Several candidates had already flocked to the open seat being vacated by state Rep. Richard Floyd.
Patsy Hazlewood, a Chattanooga businesswoman, is now among them.
Hazlewood was recently considered a leading contender to head the Chattanooga Area Chamber of Commerce, but public service is something she’s always had her eye on. If elected, she wants to focus on education and economic and workforce development in the Legislature. She sees those three issues working hand-in-hand in that job creation requires a trained workforce.
“I saw this open seat as an opportunity to be a part of that conversation at the state level,” she said.
While Floyd, the legislator she hopes to succeed, was known for strong, often-controversial statements on social issues, Hazlewood wants to focus on some of “the bigger macro issues that are going to impact the state going forward for my children and grandchildren.”
Hazlewood’s résumé is dense. With more than 30 years of experience in the telecommunications industry, she worked with AT&T and BellSouth in government relations. For three years, she was the Southeast director for economic development in Gov. Bill Haslam’s administration. She said in that role she helped bring an auto supplier, HP Pelzer Automotive Systems, to Athens and worked on Whirlpool’s expansion in Cleveland.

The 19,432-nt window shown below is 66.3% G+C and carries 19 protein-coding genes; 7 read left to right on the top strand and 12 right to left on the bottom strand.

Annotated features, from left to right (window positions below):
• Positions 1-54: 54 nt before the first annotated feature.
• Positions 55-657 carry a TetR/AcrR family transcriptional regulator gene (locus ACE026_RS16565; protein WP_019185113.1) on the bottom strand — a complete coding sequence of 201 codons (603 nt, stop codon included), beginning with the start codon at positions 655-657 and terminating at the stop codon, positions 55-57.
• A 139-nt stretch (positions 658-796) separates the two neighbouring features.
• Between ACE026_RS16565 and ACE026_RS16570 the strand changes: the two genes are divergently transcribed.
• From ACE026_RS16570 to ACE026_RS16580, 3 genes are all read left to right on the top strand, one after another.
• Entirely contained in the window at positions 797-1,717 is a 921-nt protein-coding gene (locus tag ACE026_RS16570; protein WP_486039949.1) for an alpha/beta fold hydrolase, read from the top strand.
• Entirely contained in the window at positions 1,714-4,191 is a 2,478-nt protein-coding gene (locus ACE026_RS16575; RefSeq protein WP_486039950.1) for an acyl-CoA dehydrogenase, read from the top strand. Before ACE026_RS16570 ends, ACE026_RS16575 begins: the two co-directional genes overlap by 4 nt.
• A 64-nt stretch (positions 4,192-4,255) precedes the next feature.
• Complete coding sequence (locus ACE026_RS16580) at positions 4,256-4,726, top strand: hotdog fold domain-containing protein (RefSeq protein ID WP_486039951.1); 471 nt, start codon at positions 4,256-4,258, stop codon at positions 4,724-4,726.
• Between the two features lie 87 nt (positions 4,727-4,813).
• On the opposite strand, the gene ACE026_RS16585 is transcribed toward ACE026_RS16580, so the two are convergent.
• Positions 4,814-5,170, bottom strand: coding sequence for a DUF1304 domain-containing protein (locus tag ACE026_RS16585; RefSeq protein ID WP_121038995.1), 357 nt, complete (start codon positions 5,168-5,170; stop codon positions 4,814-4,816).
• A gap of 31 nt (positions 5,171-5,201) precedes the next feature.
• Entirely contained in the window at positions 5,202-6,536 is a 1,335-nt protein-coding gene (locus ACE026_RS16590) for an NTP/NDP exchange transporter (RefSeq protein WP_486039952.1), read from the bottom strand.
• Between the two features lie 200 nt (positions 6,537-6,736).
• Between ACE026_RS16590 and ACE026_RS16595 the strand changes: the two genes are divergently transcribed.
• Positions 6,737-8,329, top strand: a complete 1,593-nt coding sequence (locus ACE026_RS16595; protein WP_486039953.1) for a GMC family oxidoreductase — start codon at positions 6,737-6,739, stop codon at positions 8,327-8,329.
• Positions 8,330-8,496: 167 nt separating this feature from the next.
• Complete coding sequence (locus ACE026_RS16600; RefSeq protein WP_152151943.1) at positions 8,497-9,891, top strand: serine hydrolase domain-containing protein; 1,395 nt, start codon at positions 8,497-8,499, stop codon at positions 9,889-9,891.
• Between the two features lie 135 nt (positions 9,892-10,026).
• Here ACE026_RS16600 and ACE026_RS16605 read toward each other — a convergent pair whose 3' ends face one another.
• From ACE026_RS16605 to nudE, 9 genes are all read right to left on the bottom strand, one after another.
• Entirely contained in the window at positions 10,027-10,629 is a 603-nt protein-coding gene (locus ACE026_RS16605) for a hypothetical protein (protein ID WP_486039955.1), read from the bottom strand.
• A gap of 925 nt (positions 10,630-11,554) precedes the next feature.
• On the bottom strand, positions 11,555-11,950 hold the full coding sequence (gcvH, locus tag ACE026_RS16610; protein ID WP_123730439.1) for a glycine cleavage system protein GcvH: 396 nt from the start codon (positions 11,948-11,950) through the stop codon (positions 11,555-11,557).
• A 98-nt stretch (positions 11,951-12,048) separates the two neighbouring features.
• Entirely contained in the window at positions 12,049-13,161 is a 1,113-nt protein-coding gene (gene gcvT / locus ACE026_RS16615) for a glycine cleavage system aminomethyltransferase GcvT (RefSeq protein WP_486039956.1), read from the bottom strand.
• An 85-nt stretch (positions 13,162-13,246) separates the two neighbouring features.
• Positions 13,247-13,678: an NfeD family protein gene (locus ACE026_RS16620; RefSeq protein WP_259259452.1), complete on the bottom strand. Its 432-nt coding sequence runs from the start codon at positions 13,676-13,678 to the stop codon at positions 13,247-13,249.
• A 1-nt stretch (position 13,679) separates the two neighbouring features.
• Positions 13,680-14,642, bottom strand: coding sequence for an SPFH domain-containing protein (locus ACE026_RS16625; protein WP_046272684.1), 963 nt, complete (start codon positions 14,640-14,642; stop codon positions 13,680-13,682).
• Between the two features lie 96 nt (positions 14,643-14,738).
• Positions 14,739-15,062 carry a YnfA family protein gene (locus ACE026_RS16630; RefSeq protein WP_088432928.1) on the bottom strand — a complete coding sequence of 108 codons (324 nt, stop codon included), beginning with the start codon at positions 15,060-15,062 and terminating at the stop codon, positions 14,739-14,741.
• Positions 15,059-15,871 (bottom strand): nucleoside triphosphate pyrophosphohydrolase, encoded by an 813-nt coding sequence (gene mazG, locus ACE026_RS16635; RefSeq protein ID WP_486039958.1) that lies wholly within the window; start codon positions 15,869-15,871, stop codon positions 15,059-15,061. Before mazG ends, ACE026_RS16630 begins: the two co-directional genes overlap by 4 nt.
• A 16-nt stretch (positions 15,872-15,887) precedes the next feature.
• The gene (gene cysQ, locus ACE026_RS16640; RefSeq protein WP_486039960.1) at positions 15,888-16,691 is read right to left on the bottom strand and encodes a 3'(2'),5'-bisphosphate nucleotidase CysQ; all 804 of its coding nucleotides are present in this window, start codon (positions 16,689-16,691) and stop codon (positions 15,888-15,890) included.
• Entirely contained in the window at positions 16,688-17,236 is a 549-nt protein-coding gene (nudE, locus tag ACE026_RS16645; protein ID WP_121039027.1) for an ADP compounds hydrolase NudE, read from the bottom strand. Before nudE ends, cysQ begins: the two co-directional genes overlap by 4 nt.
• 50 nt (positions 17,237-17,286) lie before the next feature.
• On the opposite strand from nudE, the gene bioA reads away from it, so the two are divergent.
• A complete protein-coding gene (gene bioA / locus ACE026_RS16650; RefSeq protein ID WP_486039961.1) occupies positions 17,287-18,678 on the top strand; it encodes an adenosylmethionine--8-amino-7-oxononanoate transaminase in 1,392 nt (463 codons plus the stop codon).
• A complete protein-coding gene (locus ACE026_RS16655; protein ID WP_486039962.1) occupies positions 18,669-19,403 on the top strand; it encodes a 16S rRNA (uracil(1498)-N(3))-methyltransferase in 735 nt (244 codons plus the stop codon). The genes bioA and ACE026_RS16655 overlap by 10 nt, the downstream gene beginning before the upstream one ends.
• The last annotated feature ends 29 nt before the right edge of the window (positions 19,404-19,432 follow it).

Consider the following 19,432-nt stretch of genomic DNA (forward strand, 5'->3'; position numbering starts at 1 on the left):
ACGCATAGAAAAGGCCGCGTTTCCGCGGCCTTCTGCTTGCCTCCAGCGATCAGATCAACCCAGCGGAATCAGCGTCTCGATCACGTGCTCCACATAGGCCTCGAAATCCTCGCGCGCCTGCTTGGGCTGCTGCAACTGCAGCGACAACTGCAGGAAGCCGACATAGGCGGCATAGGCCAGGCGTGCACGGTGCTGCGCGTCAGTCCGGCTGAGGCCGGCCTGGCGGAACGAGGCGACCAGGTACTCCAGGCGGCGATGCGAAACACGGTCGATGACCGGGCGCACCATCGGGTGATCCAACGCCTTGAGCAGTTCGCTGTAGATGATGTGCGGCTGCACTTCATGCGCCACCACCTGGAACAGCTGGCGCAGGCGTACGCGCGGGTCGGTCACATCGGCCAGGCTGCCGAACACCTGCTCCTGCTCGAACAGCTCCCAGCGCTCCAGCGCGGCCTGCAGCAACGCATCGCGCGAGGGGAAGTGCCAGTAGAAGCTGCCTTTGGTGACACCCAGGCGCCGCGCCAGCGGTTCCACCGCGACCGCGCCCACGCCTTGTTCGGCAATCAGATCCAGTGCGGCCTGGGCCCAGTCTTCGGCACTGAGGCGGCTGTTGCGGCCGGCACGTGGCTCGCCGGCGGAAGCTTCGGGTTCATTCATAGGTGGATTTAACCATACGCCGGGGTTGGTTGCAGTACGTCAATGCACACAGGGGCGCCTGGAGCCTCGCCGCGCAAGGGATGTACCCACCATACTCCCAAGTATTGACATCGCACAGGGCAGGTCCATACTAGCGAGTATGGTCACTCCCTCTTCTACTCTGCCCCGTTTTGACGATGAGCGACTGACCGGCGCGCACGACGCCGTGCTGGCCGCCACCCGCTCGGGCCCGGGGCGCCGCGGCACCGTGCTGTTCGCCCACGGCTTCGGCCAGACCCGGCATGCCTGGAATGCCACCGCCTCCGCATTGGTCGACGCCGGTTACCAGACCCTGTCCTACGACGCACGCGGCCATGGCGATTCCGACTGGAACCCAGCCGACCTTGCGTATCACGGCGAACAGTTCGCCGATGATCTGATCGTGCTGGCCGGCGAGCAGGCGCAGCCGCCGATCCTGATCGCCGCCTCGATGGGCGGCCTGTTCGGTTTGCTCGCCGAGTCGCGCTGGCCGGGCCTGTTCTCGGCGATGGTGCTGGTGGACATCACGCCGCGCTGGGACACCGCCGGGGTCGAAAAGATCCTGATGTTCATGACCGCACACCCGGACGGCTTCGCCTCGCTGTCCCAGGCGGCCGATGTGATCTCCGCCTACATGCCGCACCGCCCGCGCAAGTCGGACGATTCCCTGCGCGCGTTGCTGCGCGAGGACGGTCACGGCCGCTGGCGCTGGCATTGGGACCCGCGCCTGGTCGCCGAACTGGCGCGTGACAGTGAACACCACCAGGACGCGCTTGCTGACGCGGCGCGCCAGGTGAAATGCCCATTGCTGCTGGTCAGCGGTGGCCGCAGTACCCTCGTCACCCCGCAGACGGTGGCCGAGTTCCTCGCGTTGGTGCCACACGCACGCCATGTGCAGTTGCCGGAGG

Her bid for the Republican nomination in the 27th District has already led one would-be challenger to drop out of the race.
Tom McCullough recently announced he was withdrawing his candidacy, citing Hazlewood’s political strength on Signal Mountain and ability to raise funds. He said the race would require about $75,000. He previously ran for a seat on the Chattanooga City Council but was bested by Chip Henderson in 2013.
“I’m just going to wait until the next cycle of elections and see what happens,” McCullough said of his future plans.
So far, Hazlewood has a core campaign team in place but will hold off making announcements about it until after the Hamilton County primary May 6. One of the things she will be running on is her reputation and experience in the business world. Her connections there could bolster her fundraising operation. She said some business leaders have reached out to her to offer support, financial and otherwise.
“Fundraising, as I’ve come to learn, is a huge part of this process,” Hazlewood said. “But I don’t know that there’s a magic number.”
Three other people have qualified to run for the open state House seat. Tommy Crangle and Charlie White are on the GOP ticket. Eric McRoy is running for the Democratic nomination.
The primary election is Aug. 7. The general election is Nov. 4.